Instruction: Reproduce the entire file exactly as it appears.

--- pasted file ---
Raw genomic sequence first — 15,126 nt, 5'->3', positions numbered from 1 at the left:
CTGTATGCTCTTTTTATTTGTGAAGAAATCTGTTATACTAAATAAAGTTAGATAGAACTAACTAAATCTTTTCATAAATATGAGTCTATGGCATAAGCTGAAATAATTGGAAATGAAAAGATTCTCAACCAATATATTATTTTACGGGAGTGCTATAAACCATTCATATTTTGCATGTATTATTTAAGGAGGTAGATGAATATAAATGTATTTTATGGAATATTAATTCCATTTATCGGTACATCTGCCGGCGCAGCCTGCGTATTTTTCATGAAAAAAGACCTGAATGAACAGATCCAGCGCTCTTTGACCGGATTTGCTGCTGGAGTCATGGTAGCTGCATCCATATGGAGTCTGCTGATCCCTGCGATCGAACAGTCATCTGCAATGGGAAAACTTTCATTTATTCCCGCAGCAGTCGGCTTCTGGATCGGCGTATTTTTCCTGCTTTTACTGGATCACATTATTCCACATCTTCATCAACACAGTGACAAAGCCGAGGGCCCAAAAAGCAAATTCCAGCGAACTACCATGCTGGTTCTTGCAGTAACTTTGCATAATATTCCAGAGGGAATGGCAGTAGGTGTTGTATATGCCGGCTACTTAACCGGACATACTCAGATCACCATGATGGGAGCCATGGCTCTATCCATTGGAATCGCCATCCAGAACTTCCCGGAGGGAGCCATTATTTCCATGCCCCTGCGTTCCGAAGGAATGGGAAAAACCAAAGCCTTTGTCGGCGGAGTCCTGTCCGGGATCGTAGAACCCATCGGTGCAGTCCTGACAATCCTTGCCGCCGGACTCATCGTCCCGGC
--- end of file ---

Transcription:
Raw genomic sequence first — 15,126 nt, 5'->3', positions numbered from 1 at the left:
CTGTATGCTCTTTTTATTTGTGAAGAAATCTGTTATACTAAATAAAGTTAGATAGAACTAACTAAATCTTTTCATAAATATGAGTCTATGGCATAAGCTGAAATAATTGGAAATGAAAAGATTCTCAACCAATATATTATTTTACGGGAGTGCTATAAACCATTCATATTTTGCATGTATTATTTAAGGAGGTAGATGAATATAAATGTATTTTATGGAATATTAATTCCATTTATCGGTACATCTGCCGGCGCAGCCTGCGTATTTTTCATGAAAAAAGACCTGAATGAACAGATCCAGCGCTCTTTGACCGGATTTGCTGCTGGAGTCATGGTAGCTGCATCCATATGGAGTCTGCTGATCCCTGCGATCGAACAGTCATCTGCAATGGGAAAACTTTCATTTATTCCCGCAGCAGTCGGCTTCTGGATCGGCGTATTTTTCCTGCTTTTACTGGATCACATTATTCCACATCTTCATCAACACAGTGACAAAGCCGAGGGCCCAAAAAGCAAATTCCAGCGAACTACCATGCTGGTTCTTGCAGTAACTTTGCATAATATTCCAGAGGGAATGGCAGTAGGTGTTGTATATGCCGGCTACTTAACCGGACATACTCAGATCACCATGATGGGAGCCATGGCTCTATCCATTGGAATCGCCATCCAGAACTTCCCGGAGGGAGCCATTATTTCCATGCCCCTGCGTTCCGAAGGAATGGGAAAAACCAAAGCCTTTGTCGGCGGAGTCCTGTCCGGGATCGTAGAACCCATCGGTGCAGTCCTGACAATCCTTGCCGCCGGACTCATCGTCCCGGC